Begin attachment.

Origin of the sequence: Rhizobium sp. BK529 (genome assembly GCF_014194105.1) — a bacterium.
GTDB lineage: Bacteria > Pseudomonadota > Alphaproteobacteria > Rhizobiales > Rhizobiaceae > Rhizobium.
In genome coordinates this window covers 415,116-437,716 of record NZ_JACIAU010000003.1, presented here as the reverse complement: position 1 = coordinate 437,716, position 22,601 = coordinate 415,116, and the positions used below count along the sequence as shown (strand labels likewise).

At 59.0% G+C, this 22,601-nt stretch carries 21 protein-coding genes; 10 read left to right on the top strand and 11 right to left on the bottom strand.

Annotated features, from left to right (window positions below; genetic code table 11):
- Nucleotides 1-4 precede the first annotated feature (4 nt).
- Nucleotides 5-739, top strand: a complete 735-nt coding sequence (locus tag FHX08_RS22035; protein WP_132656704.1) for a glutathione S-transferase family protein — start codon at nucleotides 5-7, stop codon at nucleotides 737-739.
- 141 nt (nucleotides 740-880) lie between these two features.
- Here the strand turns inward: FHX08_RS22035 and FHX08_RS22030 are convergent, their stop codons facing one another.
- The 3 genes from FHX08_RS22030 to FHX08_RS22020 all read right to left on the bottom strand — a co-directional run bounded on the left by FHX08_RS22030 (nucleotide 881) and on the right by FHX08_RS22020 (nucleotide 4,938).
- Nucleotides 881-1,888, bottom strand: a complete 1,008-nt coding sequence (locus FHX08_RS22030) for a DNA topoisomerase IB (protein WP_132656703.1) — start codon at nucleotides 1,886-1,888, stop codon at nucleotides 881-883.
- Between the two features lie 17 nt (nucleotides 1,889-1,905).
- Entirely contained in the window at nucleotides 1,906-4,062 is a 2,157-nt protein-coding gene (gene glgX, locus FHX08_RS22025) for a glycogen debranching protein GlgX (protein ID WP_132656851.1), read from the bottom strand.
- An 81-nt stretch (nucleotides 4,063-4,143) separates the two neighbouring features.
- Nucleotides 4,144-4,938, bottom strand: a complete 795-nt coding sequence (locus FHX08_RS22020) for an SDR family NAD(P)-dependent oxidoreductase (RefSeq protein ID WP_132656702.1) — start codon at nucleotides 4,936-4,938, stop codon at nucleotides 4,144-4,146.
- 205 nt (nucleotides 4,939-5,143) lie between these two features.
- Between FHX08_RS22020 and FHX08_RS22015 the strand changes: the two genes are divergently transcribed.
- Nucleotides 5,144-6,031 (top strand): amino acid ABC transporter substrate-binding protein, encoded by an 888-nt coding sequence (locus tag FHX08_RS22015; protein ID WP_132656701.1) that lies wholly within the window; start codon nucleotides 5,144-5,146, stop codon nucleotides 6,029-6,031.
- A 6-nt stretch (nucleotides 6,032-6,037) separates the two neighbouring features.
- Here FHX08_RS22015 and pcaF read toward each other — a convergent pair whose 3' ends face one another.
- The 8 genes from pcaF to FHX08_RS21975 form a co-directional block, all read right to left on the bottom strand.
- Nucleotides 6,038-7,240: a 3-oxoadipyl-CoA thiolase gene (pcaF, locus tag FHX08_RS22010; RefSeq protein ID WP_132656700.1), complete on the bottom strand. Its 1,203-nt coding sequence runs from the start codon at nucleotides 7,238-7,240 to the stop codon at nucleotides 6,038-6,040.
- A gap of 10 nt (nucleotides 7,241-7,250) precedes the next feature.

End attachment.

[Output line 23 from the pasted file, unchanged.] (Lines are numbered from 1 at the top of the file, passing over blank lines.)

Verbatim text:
- A gap of 10 nt (nucleotides 7,241-7,250) precedes the next feature.